Diving into the Range of Protein Functions: Beyond Muscle Building

What all does protein do?

By Roberta H. Anding, MS, Baylor College of Medicine and Texas Children’s Hospital
Edited by Kate Findley and proofread by Angela Shoemaker, Wondrium Daily

What does protein do and what makes it so indispensable? Professor Anding discusses the function of protein. 

Protein options in variety on table
High levels of protein are essential for immune system support during recovery after surgery and during peak periods of growth for infants. Photo by George Rudy / Shutterstock

Growth Function of Protein

Probably the most highlighted function of protein is to build and repair tissue. Not surprisingly, this function of protein is utilized after intense activity.

What you may not know, though, is that babies also require lots of protein. During periods of rapid growth and development, protein needs are going to increase. 

In the first year of infancy, babies can triple their birth weight, so per pound of body weight, babies have a really high protein need. Protein needs also increase after surgery. 

If you’ve ever had surgery, you’ve actually created damage to that protein structure—your skin, your muscles, and your bone—and you need extra protein to repair it. Often people believe that when they’re lying flat in the bed from surgery, they don’t need as many calories or as much protein, but physiologically, that’s not true. Your need for both goes up significantly.

Sliding Filament Theory

You also have structural proteins, like collagen, as well as mechanical proteins, such as actin and myosin, which are found in muscle. These two proteins are indispensable in terms of even simple movements like getting up out of your chair.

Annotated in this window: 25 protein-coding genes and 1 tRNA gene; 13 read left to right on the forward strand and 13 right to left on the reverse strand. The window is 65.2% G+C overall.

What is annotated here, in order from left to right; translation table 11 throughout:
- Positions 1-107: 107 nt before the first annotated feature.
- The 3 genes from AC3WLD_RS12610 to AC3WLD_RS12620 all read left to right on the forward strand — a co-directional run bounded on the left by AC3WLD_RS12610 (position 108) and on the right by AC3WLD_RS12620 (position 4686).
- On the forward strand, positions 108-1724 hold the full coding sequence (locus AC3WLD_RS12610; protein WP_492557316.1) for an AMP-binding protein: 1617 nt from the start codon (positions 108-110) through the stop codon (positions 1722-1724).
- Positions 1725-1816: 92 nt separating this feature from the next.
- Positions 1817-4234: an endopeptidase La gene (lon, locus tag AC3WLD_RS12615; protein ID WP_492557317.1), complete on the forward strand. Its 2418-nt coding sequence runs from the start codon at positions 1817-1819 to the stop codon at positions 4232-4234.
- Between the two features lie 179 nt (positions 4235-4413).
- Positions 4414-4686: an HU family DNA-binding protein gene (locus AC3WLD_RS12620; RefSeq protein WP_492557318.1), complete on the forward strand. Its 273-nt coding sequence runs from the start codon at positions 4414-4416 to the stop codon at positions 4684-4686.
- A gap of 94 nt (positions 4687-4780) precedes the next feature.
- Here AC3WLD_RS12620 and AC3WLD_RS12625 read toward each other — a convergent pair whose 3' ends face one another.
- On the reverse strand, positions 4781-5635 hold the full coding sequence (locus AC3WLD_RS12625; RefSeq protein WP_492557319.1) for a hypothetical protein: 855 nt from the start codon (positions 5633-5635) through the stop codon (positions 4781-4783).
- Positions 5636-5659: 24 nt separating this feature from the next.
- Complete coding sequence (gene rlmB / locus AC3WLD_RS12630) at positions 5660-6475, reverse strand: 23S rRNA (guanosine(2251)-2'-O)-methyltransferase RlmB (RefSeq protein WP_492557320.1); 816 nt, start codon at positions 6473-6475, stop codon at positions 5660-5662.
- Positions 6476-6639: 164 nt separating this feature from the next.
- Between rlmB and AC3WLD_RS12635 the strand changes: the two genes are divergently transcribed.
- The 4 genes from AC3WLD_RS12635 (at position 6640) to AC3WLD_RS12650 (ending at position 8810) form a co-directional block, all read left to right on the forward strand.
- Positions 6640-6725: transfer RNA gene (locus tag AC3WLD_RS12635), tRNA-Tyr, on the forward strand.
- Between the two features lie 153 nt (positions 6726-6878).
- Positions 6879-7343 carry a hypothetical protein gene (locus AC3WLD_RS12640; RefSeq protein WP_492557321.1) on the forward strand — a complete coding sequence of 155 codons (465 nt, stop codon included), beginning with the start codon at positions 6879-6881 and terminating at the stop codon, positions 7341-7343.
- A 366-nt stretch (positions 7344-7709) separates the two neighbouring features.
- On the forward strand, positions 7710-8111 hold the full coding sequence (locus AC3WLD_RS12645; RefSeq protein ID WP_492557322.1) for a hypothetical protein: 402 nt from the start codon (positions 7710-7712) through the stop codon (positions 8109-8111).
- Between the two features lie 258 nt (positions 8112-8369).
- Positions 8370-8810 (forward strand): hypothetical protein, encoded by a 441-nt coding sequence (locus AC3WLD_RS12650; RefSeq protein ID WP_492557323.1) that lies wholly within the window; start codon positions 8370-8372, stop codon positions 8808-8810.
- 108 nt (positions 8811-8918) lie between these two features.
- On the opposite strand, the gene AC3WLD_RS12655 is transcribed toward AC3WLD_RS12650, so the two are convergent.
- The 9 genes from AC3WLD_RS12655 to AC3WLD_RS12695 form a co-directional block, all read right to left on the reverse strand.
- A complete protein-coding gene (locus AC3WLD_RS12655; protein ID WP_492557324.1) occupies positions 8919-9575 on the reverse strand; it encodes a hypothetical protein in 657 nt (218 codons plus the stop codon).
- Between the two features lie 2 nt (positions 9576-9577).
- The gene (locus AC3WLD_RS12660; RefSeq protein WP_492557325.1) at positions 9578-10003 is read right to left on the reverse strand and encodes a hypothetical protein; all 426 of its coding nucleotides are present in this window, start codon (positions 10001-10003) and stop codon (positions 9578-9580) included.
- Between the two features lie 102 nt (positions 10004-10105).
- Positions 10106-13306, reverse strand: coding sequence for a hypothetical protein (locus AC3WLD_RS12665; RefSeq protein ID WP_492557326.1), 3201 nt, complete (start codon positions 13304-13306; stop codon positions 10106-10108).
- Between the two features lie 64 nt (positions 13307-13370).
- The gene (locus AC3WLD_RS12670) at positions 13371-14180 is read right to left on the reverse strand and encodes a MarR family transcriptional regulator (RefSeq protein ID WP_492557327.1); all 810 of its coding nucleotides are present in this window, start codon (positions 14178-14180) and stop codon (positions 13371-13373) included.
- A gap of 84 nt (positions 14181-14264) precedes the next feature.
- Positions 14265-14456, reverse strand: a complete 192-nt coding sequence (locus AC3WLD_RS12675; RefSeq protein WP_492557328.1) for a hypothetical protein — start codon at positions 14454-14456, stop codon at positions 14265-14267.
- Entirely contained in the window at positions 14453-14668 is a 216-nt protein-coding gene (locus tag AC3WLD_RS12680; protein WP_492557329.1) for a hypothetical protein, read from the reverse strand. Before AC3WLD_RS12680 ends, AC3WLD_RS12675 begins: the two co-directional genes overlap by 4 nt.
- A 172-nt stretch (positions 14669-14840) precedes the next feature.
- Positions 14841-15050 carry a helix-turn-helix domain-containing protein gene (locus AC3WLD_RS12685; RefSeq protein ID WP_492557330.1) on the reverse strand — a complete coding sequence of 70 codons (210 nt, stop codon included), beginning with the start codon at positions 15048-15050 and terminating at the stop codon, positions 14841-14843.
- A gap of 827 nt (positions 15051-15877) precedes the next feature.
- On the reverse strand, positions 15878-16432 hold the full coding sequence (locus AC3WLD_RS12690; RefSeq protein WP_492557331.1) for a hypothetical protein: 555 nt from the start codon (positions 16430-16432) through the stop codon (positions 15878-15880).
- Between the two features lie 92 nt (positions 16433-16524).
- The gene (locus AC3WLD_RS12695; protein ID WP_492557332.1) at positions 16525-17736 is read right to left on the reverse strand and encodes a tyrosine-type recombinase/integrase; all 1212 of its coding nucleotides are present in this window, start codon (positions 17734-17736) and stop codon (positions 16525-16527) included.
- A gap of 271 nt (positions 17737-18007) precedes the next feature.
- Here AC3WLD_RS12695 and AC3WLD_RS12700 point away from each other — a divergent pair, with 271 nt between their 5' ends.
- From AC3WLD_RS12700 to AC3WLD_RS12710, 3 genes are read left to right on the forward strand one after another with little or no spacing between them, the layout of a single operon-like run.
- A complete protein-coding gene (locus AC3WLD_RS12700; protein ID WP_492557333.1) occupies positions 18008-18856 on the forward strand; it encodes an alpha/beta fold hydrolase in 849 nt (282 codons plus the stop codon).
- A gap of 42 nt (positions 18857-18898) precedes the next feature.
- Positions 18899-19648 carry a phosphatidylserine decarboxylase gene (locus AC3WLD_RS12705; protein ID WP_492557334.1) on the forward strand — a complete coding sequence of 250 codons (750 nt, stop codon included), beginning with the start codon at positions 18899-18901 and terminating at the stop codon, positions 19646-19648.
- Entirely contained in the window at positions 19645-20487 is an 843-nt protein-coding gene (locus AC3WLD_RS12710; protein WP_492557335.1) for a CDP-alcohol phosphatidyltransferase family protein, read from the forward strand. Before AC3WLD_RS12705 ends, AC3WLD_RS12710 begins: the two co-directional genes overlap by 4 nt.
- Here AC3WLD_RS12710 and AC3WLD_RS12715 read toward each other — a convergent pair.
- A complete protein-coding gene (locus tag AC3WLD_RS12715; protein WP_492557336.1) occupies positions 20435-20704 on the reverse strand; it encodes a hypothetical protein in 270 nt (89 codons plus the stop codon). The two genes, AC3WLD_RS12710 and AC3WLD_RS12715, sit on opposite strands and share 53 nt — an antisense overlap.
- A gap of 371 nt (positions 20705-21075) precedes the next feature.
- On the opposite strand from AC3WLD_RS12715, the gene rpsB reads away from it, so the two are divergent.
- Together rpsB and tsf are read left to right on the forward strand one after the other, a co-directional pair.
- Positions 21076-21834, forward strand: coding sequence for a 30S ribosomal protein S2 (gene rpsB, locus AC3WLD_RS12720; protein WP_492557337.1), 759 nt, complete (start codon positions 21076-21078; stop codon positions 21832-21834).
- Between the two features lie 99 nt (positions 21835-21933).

In muscular contraction, these two proteins slide over each other; this is called the “sliding filament theory.” The sliding movement promotes contraction, so one of the reasons why athletes always strive for more protein is to create more actin and myosin to allow protein molecules to slide over one another. 

In the process of weight lifting, you’re trying to increase the mechanical strength of those proteins. When individuals do resistance training, actin and myosin fibers are sliding over one another, and your muscles tear.

Tearing your muscles is actually desirable. You’re causing some microtears, triggering the function of protein being built and repaired. This releases more amino acids to the damaged actin and myosin filaments, causing that muscle to hypertrophy or get bigger. 

One of the reasons why strength training is so important is it increases the muscular work and the mechanical demand that’s created by resistance training. Thus, actin and myosin are the two proteins that predominate in muscle mass and are indispensable in terms of your mechanical function.

Protein and Immunity

Another protein function is maintaining a healthy immune system. White blood cells are protein in nature. 

“In my clinical practice, where I see lots and lots of folks with anorexia nervosa, one of the key hallmarks is they have a diminished amount of white blood cells, and so they are unable to fight off as much infection,” Professor Anding said. “Now, you can have someone who eats well—who believes that they’re eating adequate amounts of protein—but in my 30 years of experience, most individuals with eating disorders don’t do that, and so most of them end up having a compromised immune function.”

Supplementing with protein, though—in particular, arginine—can help to boost your immune system, thus preventing or speeding up recovery from illnesses. Researchers have found that arginine supplementation has increased T-cells for post-surgery patients, helping those patients resist infection.

Therefore, protein is great for muscle building, but the functions of protein extend far beyond that. Protein is highly beneficial when it comes to post-surgery recovery, infant growth, and immune system support.

This article was edited by Kate Findley, Writer for Wondrium Daily, and proofread by Angela Shoemaker, Proofreader and Copy Editor for Wondrium Daily.

Professor Roberta H. Anding is a registered dietitian and Director of Sports Nutrition and a clinical dietitian at Baylor College of Medicine and Texas Children’s Hospital. She also teaches and lectures in the Baylor College of Medicine’s Department of Pediatrics, Section of Adolescent Medicine and Sports Medicine, and in the Department of Kinesiology at Rice University.